Salvador crappie, Cataouatche bass starting to pick up as fall weather arrives

Brent Camardelle caught this nice Lake Cataouache bass.

The weather is finally cooperating after a blazing, hot summer and the Lake Salvador area should be holding some fat sac-a-lait, according to veteran fisherman Bruce McDonald of Luling, while in Lake Cataouache, plenty of bass are being caught.

In Lake Salvador, specifically, some crappie holes to note in the Salvador WMA are the 100-Pound Canal, Alligator Pond and The Fence going toward bayou Des Allemandes, according to McDonald.

“Best bait for sac-a-lait (have been): blue/white, blue/chartreuse, red/white, black/white, black/chartreuse mini-jigs under a cork, 1/32-ounce pearl swim baits, any mini-jig rigged with a No. 1 gold spinner cast and retrieve,” McDonald said.

Andre Smith of Schriever, a pro staffer for Crappie Psychic, said that the sac-a-lait are moving into their fall pattern, so they’ll begin feeding more as it gets closer to spawning season.

Where to find Cataouache bass

Brent Comardelle of Luling and I went bass fishing on Oct. 5 and found some success near the back of the tank ponds in Lake Cataouache around grass and underwater brush. Comardelle used a watermelon red Zoom Fluke as a topwater bait, a method that he said he stumbled upon on accident.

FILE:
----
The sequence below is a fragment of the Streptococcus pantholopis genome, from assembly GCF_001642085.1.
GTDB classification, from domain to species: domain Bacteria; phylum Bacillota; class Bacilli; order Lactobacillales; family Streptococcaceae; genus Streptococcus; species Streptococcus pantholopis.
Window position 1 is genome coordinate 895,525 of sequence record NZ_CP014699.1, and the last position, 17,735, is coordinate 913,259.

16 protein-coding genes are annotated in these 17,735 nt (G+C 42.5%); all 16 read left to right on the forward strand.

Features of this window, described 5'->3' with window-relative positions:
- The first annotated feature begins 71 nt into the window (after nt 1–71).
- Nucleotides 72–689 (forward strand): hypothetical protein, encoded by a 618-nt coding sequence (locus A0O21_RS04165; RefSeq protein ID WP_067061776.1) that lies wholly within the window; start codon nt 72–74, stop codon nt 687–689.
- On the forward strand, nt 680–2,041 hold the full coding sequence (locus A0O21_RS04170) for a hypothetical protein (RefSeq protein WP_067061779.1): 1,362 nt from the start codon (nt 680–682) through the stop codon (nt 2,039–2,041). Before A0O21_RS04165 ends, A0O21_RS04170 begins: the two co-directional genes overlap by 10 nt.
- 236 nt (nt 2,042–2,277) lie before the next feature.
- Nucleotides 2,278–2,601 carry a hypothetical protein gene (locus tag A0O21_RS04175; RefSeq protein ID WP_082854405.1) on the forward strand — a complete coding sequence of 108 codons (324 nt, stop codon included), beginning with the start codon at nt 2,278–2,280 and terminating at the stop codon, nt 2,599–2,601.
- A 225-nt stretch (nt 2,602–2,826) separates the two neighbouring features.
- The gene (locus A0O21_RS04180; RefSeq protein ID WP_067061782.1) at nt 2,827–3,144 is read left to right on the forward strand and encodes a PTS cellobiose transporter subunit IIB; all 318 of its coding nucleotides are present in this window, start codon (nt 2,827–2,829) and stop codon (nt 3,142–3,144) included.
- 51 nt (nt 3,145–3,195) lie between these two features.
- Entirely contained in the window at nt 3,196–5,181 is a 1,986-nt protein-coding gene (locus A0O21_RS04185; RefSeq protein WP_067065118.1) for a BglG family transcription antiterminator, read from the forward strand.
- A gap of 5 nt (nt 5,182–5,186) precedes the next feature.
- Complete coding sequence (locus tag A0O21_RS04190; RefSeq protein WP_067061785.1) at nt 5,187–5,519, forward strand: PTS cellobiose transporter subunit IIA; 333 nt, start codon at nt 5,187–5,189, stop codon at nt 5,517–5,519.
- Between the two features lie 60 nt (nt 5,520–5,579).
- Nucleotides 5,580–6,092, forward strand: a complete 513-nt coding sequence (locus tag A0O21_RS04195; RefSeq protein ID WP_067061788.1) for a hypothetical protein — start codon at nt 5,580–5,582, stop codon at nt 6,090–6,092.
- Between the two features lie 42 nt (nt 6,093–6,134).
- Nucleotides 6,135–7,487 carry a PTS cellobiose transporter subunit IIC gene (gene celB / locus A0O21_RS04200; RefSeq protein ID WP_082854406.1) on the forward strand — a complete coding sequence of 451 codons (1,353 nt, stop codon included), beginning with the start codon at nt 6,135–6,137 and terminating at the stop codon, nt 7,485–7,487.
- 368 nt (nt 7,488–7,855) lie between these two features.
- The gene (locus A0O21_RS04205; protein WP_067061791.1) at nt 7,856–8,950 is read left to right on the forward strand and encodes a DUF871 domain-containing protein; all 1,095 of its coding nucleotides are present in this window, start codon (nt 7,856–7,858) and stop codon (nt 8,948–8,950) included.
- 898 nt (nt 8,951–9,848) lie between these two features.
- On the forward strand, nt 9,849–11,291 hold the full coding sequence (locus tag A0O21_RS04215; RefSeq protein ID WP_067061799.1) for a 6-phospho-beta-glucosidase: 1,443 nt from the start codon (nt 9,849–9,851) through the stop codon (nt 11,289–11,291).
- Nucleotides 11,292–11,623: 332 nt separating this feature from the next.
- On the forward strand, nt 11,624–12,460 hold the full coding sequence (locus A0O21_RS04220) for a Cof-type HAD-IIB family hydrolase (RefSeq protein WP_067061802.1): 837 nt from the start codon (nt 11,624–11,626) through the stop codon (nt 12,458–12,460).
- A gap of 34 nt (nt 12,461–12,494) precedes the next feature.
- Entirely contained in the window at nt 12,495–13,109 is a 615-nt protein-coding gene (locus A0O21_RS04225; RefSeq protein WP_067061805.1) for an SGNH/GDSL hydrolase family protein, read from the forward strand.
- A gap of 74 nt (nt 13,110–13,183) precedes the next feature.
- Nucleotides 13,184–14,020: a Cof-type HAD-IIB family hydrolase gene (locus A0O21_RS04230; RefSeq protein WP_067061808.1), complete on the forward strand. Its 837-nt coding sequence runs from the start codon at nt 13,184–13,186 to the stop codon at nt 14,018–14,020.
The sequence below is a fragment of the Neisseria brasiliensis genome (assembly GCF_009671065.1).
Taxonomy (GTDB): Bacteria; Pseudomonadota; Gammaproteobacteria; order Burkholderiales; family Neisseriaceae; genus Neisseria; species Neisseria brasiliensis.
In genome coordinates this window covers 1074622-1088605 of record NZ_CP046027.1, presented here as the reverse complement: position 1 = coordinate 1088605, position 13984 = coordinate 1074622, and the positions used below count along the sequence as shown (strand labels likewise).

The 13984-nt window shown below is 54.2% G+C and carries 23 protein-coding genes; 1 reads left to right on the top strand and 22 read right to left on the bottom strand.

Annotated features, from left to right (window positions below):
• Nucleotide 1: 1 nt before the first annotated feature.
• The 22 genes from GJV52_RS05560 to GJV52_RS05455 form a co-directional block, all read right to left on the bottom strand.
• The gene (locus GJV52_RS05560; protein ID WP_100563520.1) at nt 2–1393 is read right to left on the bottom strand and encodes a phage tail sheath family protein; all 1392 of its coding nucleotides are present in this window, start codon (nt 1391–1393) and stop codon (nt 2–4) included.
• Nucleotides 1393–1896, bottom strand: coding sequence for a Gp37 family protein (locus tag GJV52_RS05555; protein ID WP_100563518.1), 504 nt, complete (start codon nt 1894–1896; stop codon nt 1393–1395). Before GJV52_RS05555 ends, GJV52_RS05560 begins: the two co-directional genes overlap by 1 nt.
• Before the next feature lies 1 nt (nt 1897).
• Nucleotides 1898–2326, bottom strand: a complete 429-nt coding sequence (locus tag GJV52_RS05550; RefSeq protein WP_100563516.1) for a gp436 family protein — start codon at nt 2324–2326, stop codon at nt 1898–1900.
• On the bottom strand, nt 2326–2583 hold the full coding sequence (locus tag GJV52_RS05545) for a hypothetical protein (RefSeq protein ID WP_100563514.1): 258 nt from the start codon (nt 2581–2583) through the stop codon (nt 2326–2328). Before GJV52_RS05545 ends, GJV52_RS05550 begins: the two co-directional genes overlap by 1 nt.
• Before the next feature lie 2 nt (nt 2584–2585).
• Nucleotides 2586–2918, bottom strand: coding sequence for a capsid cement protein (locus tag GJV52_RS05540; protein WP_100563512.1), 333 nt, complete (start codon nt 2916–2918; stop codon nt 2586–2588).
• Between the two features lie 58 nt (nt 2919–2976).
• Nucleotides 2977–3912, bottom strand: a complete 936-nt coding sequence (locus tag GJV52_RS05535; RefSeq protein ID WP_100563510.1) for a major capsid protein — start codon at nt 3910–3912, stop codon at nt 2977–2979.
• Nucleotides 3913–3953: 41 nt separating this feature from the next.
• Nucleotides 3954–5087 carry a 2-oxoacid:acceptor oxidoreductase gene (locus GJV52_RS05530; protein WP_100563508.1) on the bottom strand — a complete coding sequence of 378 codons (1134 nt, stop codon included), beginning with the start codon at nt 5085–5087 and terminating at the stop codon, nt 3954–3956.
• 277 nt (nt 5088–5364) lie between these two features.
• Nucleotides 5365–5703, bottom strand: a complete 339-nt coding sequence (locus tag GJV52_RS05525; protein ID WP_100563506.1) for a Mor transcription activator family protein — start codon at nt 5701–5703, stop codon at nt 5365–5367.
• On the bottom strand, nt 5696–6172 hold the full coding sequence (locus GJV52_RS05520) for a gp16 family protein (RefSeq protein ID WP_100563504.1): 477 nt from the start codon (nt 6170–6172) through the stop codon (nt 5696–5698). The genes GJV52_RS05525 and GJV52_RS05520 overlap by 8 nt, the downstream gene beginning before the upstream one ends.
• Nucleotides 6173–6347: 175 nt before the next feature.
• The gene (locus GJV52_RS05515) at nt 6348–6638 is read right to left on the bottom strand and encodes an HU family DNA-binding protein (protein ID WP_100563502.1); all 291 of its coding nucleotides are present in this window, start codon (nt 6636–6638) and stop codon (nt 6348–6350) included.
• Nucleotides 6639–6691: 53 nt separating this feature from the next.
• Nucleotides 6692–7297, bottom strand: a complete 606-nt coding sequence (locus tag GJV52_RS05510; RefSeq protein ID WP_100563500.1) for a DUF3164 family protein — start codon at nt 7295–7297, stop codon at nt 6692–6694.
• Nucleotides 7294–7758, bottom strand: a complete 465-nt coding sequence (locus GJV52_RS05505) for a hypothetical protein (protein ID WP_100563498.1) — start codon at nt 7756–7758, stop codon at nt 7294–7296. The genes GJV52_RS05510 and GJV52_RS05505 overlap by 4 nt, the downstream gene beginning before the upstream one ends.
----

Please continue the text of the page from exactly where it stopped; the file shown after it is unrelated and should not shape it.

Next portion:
“(I wasn’t) catching any fish, so I just started throwing the Fluke and reeling it in on top of the water, and a huge bass jumped out of the water to hit it. I was shaking,” Comardelle said.

Let the tide give you an advantage when fishing topwater baits.

Topwater fishing, however, is only good in the early morning and late afternoon or in periods of low light, like cloudy days, Comardelle said.

As the day progressed, we switched to a red Speed Craw underneath a 1/4-ounce  bullet weight. Comardelle lets it sink to the bottom and keeps it there, very seldom pulling it up to the middle of the water column. Many of the bass that we caught were caught on a nearly motionless green or red, 31/2-inch Speed Craw in the late morning.

Comardelle said two techniques have helped him put bass in the boat around lilies. First, he casts a Speed Craw into the lilies and slowly reels it off the edge, where bass were waiting for it. Second, he’ll cast a spinnerbait behind a patch of lilies and reel it into the open water, where a bass would be waiting to ambush prey.

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